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Shared online videos have become quite popular. These streamed videos are so pervasive that 69% of Internet users and 52% of adults in the United States have watched or downloaded videos online (Purcell, 2010). It was predicted that videos would represent 50% of total data transfers on the Internet by 2012 (Madden, 2007). These statistics leave little doubt as to the rising importance of shared online videos for educational purposes.
Via Nik Peachey, Patty Ball
Survey of 15,000 Quebec university students shows they’re “old school” when it comes to teaching technology.
The study was conducted by Dr. Venkatesh in partnership with Magda Fusaro, a professor in the department of management and technology at Université du Québec à Montréal. Together, they conducted a pilot project at UQAM before rolling the survey out in 2011 to a dozen universities across the province, to which 15,000 undergraduate students and more than 2,500 instructors responded (for response rates of 10 percent and 20 percent respectively).
Via Peter Mellow
From simple charts to complex maps and infographics, Brian Suda's round-up of the best – and mostly free – tools has everything you need to bring your data to life...
A common question is how to get started with data visualisations. Beyond following blogs, you need to practice – and to practice, you need to understand the tools available. In this article, get introduced to 20 different tools for creating visualisations: from simple charts to complex graphs, maps and infographics. Almost everything here is available for free, and \you may have installed already...
Via Lauren Moss, Dennis Richards, Terheck
"There is a growing controversy over the use of Facebook in education.Some argue for its integration and others disfavour it. I believe that the main reason behind this controversy is the lack of solid empirical researches about the overall value of not only Facebook but all other popular social networking in education. There are , however, some researchers ( like Crook and Harrison ,Charnigo, Barnett-Ellis, Hewitt and Forte, Mathews, Mazer and Murphy ) who have written about the potential of social networking in education, yet only few studies have specifically addressed its role in pedagogy."
"In the future, we may all learn via the Internet, with seamless on- and off-line learning opportunities, and distance education, unlike face-to-face learning, offers opportunities for scale. Before we reach this shimmering future, we should ask three vital questions about our current reality:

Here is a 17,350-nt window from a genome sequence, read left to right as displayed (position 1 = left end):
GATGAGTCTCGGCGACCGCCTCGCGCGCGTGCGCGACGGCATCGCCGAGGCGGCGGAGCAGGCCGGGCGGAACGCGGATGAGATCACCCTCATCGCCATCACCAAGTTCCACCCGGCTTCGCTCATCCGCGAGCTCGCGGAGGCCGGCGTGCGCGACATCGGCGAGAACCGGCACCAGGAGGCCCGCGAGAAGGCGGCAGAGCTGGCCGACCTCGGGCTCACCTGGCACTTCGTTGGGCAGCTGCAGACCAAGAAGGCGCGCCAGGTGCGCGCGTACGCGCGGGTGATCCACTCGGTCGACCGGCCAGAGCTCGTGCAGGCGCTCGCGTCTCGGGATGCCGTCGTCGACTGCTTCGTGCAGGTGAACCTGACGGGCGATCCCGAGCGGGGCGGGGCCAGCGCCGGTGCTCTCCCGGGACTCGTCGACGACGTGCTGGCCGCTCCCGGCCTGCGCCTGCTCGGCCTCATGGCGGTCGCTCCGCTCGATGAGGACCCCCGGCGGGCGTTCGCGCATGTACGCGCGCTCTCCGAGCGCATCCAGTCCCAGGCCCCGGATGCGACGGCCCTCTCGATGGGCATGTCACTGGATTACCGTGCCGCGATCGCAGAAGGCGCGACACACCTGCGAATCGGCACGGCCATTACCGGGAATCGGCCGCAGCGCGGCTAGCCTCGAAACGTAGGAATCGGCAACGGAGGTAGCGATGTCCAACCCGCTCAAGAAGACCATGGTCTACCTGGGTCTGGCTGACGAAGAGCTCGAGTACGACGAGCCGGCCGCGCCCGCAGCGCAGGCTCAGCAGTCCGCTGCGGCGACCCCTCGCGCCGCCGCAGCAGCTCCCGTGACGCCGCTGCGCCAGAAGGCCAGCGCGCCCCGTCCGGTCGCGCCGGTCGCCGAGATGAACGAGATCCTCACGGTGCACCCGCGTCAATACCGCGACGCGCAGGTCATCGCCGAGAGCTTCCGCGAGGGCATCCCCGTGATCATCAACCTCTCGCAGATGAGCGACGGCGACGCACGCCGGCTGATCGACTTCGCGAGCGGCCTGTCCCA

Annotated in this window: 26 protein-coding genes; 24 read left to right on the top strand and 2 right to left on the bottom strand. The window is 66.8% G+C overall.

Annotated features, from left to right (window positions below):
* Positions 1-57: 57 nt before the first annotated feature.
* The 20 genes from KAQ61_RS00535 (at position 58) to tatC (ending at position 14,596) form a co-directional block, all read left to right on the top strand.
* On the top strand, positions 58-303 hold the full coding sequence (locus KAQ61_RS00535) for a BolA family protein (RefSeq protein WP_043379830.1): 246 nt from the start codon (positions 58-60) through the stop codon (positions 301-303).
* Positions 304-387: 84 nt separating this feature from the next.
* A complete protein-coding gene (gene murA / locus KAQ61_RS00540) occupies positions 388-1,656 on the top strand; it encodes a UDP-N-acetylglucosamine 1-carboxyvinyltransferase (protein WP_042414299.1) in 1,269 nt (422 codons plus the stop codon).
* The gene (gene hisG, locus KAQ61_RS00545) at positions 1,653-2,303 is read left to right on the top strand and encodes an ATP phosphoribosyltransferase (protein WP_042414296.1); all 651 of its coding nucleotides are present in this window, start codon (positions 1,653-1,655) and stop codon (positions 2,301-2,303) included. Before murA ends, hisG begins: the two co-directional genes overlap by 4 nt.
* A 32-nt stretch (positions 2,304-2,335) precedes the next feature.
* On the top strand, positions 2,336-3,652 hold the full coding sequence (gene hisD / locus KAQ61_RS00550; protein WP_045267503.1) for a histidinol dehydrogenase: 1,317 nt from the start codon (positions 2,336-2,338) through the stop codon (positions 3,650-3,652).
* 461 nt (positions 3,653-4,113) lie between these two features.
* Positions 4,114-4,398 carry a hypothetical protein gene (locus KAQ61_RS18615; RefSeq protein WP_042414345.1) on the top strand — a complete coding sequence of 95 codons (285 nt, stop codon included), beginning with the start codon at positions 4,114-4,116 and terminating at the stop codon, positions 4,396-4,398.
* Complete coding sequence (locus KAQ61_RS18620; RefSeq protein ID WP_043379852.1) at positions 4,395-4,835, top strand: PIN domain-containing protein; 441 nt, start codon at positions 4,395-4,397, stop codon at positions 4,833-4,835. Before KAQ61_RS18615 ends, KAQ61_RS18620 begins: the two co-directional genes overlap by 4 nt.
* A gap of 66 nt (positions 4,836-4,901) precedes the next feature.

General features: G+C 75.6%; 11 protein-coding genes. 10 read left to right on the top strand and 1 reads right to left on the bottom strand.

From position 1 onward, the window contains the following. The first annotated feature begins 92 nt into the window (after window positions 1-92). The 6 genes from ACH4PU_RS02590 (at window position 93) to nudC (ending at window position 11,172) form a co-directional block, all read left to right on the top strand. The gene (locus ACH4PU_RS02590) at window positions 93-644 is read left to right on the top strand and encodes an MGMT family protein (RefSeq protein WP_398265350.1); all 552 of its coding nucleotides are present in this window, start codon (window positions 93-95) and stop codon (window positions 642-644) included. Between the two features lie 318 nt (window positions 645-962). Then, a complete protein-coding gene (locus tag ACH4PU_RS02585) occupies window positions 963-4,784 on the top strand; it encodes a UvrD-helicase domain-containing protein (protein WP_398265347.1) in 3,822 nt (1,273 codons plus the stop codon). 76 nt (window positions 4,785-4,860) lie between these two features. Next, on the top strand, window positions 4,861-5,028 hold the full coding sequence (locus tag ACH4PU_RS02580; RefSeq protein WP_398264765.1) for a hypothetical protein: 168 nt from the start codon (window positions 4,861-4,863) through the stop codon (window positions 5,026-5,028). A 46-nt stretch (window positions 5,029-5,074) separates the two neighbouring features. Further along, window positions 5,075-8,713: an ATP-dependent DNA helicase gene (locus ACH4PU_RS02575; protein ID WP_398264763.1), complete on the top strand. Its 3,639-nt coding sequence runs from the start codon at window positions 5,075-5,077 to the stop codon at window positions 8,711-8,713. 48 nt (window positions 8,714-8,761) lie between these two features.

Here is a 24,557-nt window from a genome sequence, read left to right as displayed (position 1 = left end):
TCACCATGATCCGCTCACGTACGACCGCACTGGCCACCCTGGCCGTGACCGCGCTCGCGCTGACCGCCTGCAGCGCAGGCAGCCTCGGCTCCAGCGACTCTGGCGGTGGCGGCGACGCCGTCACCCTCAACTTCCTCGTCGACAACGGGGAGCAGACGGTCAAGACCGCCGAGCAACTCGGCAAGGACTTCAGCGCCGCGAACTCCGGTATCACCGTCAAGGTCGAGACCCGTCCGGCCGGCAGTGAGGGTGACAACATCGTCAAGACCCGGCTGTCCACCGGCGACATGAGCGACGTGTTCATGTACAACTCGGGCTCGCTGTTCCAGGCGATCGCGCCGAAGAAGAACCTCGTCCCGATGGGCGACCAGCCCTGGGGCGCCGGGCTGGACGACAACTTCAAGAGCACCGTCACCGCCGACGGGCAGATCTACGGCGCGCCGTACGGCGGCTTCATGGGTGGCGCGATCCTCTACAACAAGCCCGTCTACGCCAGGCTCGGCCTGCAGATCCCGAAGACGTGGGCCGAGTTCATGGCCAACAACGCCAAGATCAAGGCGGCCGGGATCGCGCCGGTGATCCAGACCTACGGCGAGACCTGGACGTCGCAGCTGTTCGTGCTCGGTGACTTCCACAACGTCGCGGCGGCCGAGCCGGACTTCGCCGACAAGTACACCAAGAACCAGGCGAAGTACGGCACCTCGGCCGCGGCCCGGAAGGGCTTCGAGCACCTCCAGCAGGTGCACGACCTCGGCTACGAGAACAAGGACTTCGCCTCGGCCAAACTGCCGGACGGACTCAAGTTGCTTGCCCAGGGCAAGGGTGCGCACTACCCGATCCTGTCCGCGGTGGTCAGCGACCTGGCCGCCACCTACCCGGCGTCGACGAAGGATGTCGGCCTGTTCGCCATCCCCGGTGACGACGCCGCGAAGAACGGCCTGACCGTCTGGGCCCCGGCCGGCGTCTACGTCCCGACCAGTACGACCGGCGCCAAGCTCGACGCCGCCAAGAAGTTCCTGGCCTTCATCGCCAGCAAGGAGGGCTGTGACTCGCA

Is distance education a viable solution to attain the kind of high quality teachers students need?
Robin Good: Cloudscapes are collections of "clouds" about a certain topic. A "cloud" can be anything of relevance to learning and teaching clike an essay, a presentation, a resource, tool or event.
A cloudscape is therefore a user-driven collection of learning materials/resources pulled together for a specific need.
A cloudscape contains multiple elements:
1) Content - the actual text content
2) Cloudstream - tracking all the editing activities in the collection
3) Clouds - individual information objects
4) related Tweets
5) an RSS feed
6) a discussion area
Cloudworks, the platform where cloudscapes are born, is an open repository of educational and learning materials that motivates participants to share, find and discuss learning and teaching ideas.
Although the word "curation" is never used on the site or in the related documentation, this is yet another example of how the convergence of open repositories, open content and sharing platforms like this one, provide a natural and fertile ground for spontaneous curation approaches.
On this platform users can create topical learning collections by bringing together a selected set of existing content resources.
Cloudworks is developed by the Institute of Educational Technology at The Open University in the UK and it is part of the Open University Learning Design Initiative (OULDI) project.
Example of a cloudscape: http://cloudworks.ac.uk/cloudscape/view/2035
More info: http://cloudworks.ac.uk/
Via Robin Good
Below is a graphic I created based on an article published in Edge under the title" 7 Cs for Effective Teaching ". The person behind these 7 Cs is Ronald Ferguson from the Harvard Kennedy School . He is an educational researcher who presented his work on teacher effectiveness in a recent keynote in an educational assessment conference.
Via Elizabeth E Charles
Word clouds are a popular way of representing information and they can be seen everywhere. But how can we use them in the classroom? Here's a list of ten easy tried and tested ways to use them to s...
Via Primary English, BookChook, Claudia M. Reder, Lynnette Van Dyke, Charles Fischer, Jim Lerman, Judy Jackson, Fabrizio Bartoli